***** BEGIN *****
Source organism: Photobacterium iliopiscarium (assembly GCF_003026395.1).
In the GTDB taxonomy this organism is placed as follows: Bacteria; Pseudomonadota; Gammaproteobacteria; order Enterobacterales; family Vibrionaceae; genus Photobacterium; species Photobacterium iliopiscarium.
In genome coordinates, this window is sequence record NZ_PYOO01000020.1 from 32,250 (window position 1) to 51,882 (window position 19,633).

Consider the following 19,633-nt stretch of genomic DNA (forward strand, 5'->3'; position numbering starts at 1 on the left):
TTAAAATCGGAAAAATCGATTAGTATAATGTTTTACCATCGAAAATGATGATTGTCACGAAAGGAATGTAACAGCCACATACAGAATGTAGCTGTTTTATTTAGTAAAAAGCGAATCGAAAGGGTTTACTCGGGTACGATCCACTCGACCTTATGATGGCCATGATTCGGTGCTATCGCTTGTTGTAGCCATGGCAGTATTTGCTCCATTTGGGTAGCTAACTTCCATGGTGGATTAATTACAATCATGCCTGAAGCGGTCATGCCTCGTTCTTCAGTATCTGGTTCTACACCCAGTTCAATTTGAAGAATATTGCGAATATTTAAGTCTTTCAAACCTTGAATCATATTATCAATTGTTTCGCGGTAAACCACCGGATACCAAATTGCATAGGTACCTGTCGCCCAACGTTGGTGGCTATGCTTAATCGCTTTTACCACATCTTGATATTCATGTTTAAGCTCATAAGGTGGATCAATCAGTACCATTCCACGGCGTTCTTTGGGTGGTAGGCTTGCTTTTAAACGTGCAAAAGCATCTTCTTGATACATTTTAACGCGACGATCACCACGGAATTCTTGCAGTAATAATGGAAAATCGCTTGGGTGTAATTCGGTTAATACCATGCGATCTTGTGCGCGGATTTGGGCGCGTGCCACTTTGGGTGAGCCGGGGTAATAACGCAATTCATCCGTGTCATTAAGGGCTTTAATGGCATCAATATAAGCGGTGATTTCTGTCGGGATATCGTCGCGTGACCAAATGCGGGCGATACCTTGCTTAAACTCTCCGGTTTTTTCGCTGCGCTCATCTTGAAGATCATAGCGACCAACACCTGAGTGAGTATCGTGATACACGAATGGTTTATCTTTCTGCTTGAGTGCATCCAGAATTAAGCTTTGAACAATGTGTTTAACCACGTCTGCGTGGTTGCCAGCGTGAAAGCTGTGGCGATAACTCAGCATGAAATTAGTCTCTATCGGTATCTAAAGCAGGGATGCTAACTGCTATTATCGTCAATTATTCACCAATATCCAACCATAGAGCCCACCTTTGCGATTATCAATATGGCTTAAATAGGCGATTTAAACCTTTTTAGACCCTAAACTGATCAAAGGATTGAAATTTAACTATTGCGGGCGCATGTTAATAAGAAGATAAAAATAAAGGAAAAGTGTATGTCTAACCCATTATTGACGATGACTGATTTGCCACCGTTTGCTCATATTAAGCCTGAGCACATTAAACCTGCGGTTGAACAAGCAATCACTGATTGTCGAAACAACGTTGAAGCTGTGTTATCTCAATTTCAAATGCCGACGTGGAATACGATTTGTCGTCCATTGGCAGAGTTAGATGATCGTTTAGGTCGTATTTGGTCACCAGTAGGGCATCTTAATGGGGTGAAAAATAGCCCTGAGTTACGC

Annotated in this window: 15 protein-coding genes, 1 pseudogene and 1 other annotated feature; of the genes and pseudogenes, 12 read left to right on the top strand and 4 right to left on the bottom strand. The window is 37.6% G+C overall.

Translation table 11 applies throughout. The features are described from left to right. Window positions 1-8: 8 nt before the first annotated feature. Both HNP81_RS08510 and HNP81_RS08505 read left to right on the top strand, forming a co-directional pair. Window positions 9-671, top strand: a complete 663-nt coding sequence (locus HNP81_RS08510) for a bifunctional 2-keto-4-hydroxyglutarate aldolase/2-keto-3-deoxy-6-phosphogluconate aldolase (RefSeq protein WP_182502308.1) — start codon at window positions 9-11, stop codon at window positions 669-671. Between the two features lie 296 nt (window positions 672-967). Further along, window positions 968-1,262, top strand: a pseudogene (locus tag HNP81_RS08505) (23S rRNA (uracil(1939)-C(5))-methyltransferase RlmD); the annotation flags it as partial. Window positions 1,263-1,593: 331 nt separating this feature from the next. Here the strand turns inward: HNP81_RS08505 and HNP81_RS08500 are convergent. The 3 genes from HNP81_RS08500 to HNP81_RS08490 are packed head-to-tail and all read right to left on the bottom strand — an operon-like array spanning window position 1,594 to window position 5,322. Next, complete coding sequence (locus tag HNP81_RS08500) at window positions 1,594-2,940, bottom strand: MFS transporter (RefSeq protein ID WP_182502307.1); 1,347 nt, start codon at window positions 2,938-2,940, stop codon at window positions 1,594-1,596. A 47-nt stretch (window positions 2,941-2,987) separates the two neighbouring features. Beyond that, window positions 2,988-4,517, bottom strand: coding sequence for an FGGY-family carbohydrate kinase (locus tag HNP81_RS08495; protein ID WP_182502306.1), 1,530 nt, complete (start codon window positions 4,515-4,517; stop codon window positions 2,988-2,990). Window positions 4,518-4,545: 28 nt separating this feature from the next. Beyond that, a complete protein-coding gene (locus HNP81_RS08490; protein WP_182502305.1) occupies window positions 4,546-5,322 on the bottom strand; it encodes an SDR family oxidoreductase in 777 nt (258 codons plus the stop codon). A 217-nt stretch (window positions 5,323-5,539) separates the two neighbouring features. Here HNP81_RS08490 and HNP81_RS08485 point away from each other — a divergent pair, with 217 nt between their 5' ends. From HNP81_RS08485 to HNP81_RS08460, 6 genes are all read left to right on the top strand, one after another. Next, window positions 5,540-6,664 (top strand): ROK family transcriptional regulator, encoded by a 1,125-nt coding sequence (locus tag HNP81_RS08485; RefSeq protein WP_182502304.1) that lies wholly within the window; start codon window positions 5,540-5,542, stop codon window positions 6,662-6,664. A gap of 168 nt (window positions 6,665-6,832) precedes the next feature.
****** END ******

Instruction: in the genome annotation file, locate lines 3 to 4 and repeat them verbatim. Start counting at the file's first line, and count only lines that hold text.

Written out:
In genome coordinates, this window is sequence record NZ_PYOO01000020.1 from 32,250 (window position 1) to 51,882 (window position 19,633).

Consider the following 19,633-nt stretch of genomic DNA (forward strand, 5'->3'; position numbering starts at 1 on the left):